Spoon sautéed dates over baked feta. Sprinkle with coarse or flaky salt. Serve warm with crackers or bread of choice.

Baked feta will firm up as it cools. To rewarm, place in a 350-400F oven for 5 minutes or until soft again.Baked Feta with Sautéed DatesBaked Feta with Sautéed DatesBaked Feta with Sautéed Dates

Bacon, Cheddar & Scallion Scones

Bacon, Cheddar & Scallion SconesI don’t know how exactly this began, but somewhere along the line, I got it in my mind that there is no combination that says “casual-but-classy spring lunch” quite like a savory scone with a big green salad.

(Yes, these are the sorts of very specific things I spend ample time thinking about.)Bacon, Cheddar & Scallion Scones

I sincerely don’t know where I got this idea or why I believe it, but…like…I’m not wrong. I can absolutely see Ina Garten serving this exact combination (plus a bundt cake) in a room stuffed to the gills with hydrangeas, and receiving zero complaints.* It’s pretty hard not to like a cheesy scone studded with bacon and scallions alongside a crunchy, fresh salad.

*I haven’t watched Ina in years, but there is a very real chance she did this exact thing and I tucked the idea so deep in my mind that I am just now addressing it. That’s probably it. Mystery solved. I know you’re all relieved.Bacon, Cheddar & Scallion Scones

My Bacon, Cheddar & Scallion Scones are perfect for this application. They’re golden-topped, fluffy-centered and nubbly-edged—perfect for pulling apart while they’re still warm. Their flavor is mostly salty and savory, but they get a little sweetness and heat from honey and cayenne, too. Yum.Bacon, Cheddar & Scallion SconesBacon, Cheddar & Scallion SconesBacon, Cheddar & Scallion SconesBacon, Cheddar & Scallion Scones

Like all of my scone recipes, these are really easy to make. Once the bacon is crisped, cooled, and crumbled, the scones come together in about 25 minutes. As with pie dough, biscuits, and rough puff, the key to excellent scones is to keep everything cold and to work the dough *just* until it comes together. Overdo it or let ‘em get sticky and you’ll have bacon, cheddar & scallion hockey pucks—probably not the worst things in the world, but not what we’re going for here.Bacon, Cheddar & Scallion Scones

No, we’re going for airy, buttery, light-centered scones with bits of smoky bacon and sharp scallion, and a little funk from the cheese. Yesssss. I like these by their lonesome when they’re still warm, but a swipe of butter never hurt anything.Bacon, Cheddar & Scallion Scones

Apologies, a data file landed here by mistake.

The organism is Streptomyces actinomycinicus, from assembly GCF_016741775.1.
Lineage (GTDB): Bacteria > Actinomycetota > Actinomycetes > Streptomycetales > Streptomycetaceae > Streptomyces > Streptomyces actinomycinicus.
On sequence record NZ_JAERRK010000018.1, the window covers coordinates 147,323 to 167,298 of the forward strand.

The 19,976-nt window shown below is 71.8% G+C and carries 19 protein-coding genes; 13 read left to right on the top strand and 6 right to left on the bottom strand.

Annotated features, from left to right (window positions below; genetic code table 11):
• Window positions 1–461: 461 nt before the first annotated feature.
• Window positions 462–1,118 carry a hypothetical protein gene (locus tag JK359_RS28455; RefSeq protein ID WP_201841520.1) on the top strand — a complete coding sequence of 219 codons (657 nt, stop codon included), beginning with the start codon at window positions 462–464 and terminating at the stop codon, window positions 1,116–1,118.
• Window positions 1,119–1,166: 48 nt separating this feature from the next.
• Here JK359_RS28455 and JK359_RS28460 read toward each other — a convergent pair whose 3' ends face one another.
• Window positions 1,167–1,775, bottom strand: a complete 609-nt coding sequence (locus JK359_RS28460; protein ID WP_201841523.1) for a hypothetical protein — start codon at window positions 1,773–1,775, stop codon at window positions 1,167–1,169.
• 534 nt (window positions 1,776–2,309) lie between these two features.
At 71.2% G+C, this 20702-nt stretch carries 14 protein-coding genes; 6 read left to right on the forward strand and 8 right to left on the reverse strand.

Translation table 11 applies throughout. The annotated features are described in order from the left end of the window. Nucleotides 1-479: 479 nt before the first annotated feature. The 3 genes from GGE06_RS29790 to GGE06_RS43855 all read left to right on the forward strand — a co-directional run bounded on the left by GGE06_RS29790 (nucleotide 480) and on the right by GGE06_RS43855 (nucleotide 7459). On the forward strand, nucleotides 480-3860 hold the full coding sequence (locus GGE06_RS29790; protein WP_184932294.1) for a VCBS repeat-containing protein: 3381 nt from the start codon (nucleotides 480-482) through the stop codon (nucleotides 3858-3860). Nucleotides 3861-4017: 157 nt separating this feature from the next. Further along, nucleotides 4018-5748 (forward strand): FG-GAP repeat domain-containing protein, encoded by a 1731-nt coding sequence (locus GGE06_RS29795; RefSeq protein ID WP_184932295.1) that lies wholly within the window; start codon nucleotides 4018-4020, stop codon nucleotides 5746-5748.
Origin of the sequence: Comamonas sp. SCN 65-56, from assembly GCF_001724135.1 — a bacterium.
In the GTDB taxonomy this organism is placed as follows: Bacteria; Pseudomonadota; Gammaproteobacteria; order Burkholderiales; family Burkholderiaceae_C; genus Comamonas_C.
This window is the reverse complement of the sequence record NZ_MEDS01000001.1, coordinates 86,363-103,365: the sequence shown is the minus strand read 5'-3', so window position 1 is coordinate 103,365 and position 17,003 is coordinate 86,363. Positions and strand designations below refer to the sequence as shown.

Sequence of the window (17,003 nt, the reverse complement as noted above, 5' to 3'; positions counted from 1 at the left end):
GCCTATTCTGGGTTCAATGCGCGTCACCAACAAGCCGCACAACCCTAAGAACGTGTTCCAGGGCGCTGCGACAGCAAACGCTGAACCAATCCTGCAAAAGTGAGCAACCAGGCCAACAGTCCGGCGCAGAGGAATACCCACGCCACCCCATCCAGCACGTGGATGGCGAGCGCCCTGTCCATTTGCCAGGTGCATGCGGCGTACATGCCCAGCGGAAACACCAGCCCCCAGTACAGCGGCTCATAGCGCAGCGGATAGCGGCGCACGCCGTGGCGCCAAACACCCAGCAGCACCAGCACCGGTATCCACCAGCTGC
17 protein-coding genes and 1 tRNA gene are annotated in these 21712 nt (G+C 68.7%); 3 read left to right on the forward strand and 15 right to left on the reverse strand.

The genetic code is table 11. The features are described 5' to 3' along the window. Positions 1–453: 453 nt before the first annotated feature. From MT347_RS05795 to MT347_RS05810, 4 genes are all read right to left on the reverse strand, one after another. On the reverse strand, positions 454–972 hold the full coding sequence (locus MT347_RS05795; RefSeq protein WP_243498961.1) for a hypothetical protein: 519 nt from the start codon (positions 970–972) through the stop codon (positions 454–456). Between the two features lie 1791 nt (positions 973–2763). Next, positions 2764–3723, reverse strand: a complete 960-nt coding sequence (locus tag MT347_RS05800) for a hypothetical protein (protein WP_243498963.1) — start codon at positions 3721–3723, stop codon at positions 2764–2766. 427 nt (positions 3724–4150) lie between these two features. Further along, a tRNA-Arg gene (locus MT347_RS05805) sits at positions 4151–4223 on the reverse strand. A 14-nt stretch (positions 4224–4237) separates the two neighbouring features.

They’re also very good split and toasted in the days that follow, if you’re the sort of person who likes to have leftover scones around. (I am.)Bacon, Cheddar & Scallion Scones

Bacon, Cheddar & Scallion Scones
makes 8 scones

2/3 cup whole milk + more for brushing, very cold
2 tablespoons honey
1/2 teaspoon prepared dijon mustard
2 cups all-purpose flour
1/8 teaspoon ground cayenne pepper (optional)
2 teaspoons baking powder
1/4 teaspoon Kosher or sea salt
1 cup crumbled crispy bacon (about 8 slices)
1 cup freshly-grated sharp cheddar cheese (about 4 ounces)
1/4 cup thinly sliced green scallion tops
1/2 cup (1 stick) unsalted butter, very cold, cut into cubes

Place an oven rack in the center position. Preheat oven to 425F. Line a baking sheet with parchment or a silicone baking mat. Set aside.

Make the scones. Pour 2/3 cup whole milk into a measuring cup. Whisk in honey and mustard. Chill while you prepare the other ingredients.

In a large mixing bowl, whisk together flour, optional cayenne, baking powder, and salt. Stir in bacon, cheddar, and scallions. Use a pastry blender to cut in cold butter until the largest pieces are the size of small peas. Stir in milk mixture with a silicone spatula or wooden spoon until a shaggy dough forms.

Turn dough out onto a floured surface. Use your fingertips to shape dough into a 1-inch thick circle. Slice into eight wedges with a large chef’s knife. Remove cut scones to prepared baking sheet. Brush with additional whole milk. Bake scones for 14-15 minutes, rotating the pan back-to -front at the 7 minute mark. Let scones cool on the pan for ten minutes before serving.

Scones are best the day they are made, but will keep in an airtight container in the refrigerator for up to three days.Bacon, Cheddar & Scallion SconesBacon, Cheddar & Scallion SconesBacon, Cheddar & Scallion Scones